Is North Africa Europe’s Next Crisis?
Sudan seems set to be the world’s latest crisis point. Thousands have fled the capital as Sudan’s main ruling factions trade blows.
Sudan’s army and the paramilitary group the Rapid Support Forces (rsf) worked together to seize power in a coup in 2021. Now their relationship has fallen apart as the two fight over who will be the ultimate authority in the country.
Hundreds have been killed so far. Much of the fighting is taking place in remote regions of Sudan, so that number may actually be more. It could get brutal. The rsf is the successor to the infamous Janjaweed militias, whose brutal campaign in Darfur, called a genocide by the United States, killed hundreds of thousands.
It could also spread. Egypt has sent pilots and warplanes to the Sudanese military, according to a Wall Street Journal report citing anonymous sources. These sources also claim that Khalifa Haftar, commander of a faction in Libya, has sent at least one planeload of supplies to the rsf. Russia’s infamous Wagner group is also accused of backing the rsf.
Foreign diplomats have also been attacked. The European Union’s ambassador was assaulted in his home, while the U.S. ambassador’s convoy came under attack.
And this is not the only large-scale conflict in North Africa. In Mali, terrorist groups pledging allegiance to the Islamic State and al Qaeda are making gains. And Libya could easily reignite.
Just over a week ago, the Islamic State in the Greater Sahara made some important gains. After months of fighting, they took the village of Tidermene, Mali, 50 miles from the regional capital of Menaka. Crisis monitoring group acled said that in March 2022 the group launched an attack of “an unprecedented scale,” which is still moving forward.
Al Qaeda-linked Jama’at Nasr al-Islam wal Muslimin is also fighting in the area. The two terrorist groups fight each other as well as the government.
They’re turning to things like cattle raiding to fund their fight, stealing 130,000 cows in the central region of Mopti in 2021. Terrorist groups also get money from drug trafficking, kidnapping and gold mining. But stealing cows is one of the most consistent sources of cash.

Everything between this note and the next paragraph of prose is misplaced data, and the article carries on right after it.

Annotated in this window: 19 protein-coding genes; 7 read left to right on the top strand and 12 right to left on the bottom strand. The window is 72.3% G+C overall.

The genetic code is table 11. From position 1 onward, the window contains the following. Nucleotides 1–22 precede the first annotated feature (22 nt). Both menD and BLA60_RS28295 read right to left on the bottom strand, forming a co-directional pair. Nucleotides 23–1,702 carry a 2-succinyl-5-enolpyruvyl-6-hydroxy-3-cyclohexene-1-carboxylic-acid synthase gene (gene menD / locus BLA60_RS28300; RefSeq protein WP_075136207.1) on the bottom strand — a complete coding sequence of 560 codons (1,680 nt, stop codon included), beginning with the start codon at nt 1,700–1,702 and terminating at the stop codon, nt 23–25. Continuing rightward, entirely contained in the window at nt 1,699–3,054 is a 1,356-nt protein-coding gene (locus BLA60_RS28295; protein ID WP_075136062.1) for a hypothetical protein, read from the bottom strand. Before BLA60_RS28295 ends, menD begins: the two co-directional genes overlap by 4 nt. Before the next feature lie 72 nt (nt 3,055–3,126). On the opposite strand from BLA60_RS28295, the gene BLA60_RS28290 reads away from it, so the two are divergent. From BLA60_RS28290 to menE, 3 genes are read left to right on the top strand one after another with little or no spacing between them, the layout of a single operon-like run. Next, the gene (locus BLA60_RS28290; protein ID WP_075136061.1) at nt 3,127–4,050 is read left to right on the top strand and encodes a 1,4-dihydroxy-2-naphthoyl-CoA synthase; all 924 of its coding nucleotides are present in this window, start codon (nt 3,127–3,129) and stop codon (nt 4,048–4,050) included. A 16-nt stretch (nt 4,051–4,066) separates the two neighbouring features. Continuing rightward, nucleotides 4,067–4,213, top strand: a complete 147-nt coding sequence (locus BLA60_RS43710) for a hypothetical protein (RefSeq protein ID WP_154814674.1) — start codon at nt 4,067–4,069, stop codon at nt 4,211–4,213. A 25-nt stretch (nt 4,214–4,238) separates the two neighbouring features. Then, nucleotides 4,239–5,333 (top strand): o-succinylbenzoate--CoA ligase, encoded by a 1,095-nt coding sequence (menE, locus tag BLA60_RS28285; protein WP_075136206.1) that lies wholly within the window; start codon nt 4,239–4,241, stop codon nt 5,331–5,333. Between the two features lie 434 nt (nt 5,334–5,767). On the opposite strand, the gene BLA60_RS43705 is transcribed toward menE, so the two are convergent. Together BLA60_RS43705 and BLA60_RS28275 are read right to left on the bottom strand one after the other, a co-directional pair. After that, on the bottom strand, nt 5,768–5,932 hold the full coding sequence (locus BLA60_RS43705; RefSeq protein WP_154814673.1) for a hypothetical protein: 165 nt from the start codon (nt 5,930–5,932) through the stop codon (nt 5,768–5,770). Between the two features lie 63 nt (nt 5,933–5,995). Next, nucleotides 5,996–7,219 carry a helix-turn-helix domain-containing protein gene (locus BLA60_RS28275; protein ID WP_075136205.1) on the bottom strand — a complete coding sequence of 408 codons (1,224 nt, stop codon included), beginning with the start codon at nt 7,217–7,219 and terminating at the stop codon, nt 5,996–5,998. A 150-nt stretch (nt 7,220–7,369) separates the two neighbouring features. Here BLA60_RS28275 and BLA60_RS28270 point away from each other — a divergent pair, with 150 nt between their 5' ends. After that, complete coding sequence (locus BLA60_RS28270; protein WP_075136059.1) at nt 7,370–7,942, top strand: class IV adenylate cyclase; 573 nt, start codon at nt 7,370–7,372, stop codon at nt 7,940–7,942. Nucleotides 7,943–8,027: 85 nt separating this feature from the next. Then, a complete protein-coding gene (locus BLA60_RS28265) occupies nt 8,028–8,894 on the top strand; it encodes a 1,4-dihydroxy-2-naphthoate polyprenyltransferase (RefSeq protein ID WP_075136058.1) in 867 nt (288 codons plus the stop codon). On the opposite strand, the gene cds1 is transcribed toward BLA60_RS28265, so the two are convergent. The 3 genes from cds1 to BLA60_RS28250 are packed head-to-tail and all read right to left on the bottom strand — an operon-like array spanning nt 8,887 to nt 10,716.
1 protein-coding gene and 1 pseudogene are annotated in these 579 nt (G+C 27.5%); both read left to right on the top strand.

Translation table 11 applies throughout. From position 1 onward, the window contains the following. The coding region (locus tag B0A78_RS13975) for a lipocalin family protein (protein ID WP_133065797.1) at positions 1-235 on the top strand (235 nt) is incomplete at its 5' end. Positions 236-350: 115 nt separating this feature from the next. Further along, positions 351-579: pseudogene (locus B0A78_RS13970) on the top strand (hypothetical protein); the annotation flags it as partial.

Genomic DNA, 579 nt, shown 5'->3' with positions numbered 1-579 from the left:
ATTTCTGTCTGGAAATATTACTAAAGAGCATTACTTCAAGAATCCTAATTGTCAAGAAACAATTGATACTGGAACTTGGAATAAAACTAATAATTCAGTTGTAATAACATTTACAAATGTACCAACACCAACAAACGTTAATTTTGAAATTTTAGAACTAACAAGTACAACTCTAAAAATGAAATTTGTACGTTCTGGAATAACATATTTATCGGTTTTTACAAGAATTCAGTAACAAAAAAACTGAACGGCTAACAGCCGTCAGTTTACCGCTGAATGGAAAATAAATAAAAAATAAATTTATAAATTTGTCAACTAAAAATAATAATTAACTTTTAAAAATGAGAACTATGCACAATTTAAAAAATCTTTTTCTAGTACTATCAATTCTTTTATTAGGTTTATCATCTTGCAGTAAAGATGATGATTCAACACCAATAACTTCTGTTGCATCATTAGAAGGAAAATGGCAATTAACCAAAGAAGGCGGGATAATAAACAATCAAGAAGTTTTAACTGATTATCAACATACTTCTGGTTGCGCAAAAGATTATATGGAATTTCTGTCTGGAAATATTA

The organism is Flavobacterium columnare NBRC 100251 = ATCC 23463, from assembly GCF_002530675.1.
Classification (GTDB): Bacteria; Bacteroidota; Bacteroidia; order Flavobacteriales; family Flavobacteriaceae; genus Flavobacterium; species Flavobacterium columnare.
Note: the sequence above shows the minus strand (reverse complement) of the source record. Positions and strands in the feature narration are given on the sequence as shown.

Locals feel abandoned by Mali’s government, saying it has done little to fight the terrorist group or send aid.
But the attacks are starting to hurt even the central government. Today, the president’s chief of staff and three others were killed in an ambush. It’s not yet clear who carried out the attack.
New German Defense Minister Boris Pistorius visited Mali and Niger last week. Mali has been Germany’s largest overseas military mission. But the junta that took power in 2020 has moved closer to Russia, so Germany is shifting its focus to Niger.
All these conflicts could have a direct effect on Europe.
Across the Sahel region, an estimated 1.3 million people have been forced to leave their homes since the beginning of last year.
Italy declared a state of emergency last week because of the number of migrants arriving. Over 31,000 have arrived so far this year, compared to nearly 8,000 over the same period last year.
If things get worse, Europe could be headed for another migrant crisis. The 2015 crisis transformed European politics in a way that is still being felt today. Another incarnation would threaten not just European leaders but European democracies.
Russia’s invasion of Ukraine has also given Europe an even stronger reason to care about the area. North Africa is a top candidate to replace Russia as a source of energy.
Italian Prime Minister Giorgia Meloni, in particular, has traveled the region, forging energy deals with companies in Libya, Algeria and Ethiopia.
One of the most ambitious long-term plans is the Trans-Saharan gas pipeline, which would take gas from Nigeria to a hub in Algeria, from which it would be distributed to Italy and Spain. The route would go through Niger and close to some of the fighting.
North Africa is destabilizing, and Europe has some very good reasons to step in and stabilize it.
“Northern Africa is turning into a battleground with enormously important prophetic implications,” wrote Trumpet editor in chief Gerald Flurry in the April 2013 Trumpet issue.
Daniel 11 describes a clash between a European “king of the north” and a radical Islamic “king of the south.” The inclusion of countries like Libya and Ethiopia in these prophecies shows that much of this clash takes place in North Africa.
That clash is building right now.
Mr. Flurry recently updated his booklet The King of the South. This is your guide to understand prophetic events in this critical and volatile region of the world. It will help show you exactly why the king of the north spoken of in Daniel 11 refers to a united European power, and why the king of the south is radical Islam, led by Iran.
It will also show how these prophecies fit in with others in your Bible—helping you understand news in this region in the full prophetic framework. It explains why God allows the violence and suffering we see in this area, and how things are already building, right now, to a series of events that will end the suffering here forever.